Israel's High Court postpones date for removal of Ulpana homes
High Court of Justice grants state's request that the Beit El houses, which were built on privately owned Palestinian land, will be dismantled by mid-November.
The High Court of Justice on Sunday granted the state's request to postpone the demolition of five houses built on privately owned Palestinian land in the Ulpana neighborhood of Beit El settlement in the West Bank.
Last May, the High Court ruled that the houses will be razed by July 1. On Sunday, the justices decided that the demolition will be postponed until mid-November.
Last week, the state evacuated the residents of the houses to a nearby temporary base and requested an extension on the date of demolition, in order to dismantle the homes and move them elsewhere. Michael Sfard, the landowners' attorney, objected to the extension.
Supreme Court President Justice Asher Grunis ruled that, under the assumption that the residents and their property were indeed evacuated from the houses, and taking into consideration the timetable given for dismantling and removing the buildings, he and the other two justices, Salim Joubran and Uzi Vogelman saw no reason to reject the request.
The state's request to postpone the demolition reveals that it is still unclear whether the structures can actually be re-assembled. In its request, the state said that the process of dismantling the buildings, which includes planning and execution, is expected to begin immediately after the evacuation in July, and end in mid-November.
The request was submitted along with affidavits by the Cabinet Secretary, the Coordinator of Government Activities in the Territories, and Bezalel Treiber, deputy director of the Defense Ministry, who is in charge of the project.
"Taking into account the public clamor around the issue, and its sensitivity, the government believes it should decrease the chances for a potential confrontation with the residents," the request read.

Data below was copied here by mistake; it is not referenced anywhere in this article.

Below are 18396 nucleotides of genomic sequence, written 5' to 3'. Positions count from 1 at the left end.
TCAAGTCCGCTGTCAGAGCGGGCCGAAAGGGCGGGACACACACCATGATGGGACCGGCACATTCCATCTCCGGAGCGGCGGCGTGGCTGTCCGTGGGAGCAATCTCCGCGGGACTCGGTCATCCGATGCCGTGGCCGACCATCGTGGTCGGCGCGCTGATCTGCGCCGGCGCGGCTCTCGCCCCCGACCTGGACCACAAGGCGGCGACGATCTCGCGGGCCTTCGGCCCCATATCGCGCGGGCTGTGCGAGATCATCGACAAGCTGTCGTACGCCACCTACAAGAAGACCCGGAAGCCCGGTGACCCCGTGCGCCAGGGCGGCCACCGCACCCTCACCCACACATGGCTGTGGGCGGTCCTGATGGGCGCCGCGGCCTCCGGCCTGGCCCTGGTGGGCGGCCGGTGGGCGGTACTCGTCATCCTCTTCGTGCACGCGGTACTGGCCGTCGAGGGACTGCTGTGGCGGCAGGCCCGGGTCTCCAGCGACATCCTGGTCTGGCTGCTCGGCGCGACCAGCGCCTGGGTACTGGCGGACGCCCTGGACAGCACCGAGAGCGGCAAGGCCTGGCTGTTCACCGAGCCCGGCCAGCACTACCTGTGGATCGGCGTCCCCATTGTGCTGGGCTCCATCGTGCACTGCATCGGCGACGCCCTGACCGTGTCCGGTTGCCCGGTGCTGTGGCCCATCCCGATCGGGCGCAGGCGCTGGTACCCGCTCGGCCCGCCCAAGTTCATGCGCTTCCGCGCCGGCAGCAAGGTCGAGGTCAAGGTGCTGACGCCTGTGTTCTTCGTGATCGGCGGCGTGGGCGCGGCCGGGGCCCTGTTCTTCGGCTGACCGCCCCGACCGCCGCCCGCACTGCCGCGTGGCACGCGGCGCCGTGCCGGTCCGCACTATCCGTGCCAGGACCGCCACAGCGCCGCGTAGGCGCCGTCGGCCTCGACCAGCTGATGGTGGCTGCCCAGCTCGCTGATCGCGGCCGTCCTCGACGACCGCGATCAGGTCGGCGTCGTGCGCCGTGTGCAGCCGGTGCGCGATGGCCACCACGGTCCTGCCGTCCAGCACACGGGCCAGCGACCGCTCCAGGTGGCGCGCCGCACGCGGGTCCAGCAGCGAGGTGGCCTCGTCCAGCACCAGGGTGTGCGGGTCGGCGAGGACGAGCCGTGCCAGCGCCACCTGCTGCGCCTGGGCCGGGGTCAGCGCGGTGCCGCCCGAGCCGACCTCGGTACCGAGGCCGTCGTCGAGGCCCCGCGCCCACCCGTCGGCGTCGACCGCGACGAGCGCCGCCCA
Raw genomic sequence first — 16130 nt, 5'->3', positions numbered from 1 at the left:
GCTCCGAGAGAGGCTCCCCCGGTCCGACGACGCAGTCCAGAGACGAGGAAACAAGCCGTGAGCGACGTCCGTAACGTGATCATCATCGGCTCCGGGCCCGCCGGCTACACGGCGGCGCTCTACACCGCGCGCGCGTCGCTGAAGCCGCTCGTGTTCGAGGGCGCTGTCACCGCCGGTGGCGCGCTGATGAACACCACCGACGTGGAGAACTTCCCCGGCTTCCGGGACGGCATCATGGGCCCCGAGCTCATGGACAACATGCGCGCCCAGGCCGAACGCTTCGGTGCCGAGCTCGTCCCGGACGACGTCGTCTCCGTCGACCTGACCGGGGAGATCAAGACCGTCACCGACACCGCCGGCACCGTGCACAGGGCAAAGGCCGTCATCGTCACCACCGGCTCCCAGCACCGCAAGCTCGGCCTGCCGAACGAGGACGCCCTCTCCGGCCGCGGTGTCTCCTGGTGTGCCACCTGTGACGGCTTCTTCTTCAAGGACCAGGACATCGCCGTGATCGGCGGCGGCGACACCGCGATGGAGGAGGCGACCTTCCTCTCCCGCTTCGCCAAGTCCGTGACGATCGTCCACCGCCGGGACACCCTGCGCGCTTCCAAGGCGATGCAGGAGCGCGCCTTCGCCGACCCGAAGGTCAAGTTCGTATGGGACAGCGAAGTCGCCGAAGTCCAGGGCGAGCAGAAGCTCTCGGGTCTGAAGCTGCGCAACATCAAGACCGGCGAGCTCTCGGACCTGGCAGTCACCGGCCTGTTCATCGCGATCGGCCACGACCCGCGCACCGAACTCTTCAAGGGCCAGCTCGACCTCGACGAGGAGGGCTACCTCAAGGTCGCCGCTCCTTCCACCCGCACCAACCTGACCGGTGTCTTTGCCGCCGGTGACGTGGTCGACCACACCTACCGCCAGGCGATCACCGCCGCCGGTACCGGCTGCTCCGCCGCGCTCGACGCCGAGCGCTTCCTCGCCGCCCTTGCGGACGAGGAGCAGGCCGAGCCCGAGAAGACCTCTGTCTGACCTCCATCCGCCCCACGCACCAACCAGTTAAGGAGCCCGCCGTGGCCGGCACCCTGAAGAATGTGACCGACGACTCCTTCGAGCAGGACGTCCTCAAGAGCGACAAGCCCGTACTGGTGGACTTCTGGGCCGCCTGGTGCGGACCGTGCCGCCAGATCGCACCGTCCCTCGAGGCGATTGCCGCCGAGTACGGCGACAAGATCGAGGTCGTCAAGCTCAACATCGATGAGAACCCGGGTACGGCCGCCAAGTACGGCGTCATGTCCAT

"As part of this approach, the government believes the right course of action is to remove the permanent structures, and relocate them. Let us underline this: the removal of the buildings will not be carried out by demolitions on the site."
The state did not add an engineer's opinion, but wrote that, "The department of logistics and property has submitted a detailed engineering plan. As part of the first stage, the planning of the dismantling, the important part is ready, but there is a need for a further month and a half to complete the planning, which can only be carried out once the buildings are evacuated. In the second and third stages, the dismantling will be carried out as follows: initial dismantling of roofs, doors and windows, and after that the building will be dismantled in two phases – the third floor and the building rooftop, followed by the first and second floors, with the building's outer walls being divided to 18 parts. In the fourth stage the buildings will be rebuilt, while considering reusing parts that have been sawed off."
The petitioners – landowners represented by "Yesh Din," a human rights group – wrote the HCJ that "with great sorrow the petitioners have no choice but to determine that the submitting of the request, the timing and manner, four days before the court ruled that the demolition must be carried out (days including a Friday and Saturday), while presenting the court with a fait accomplis, the [government] has again demonstrated it's contempt of the court in this case."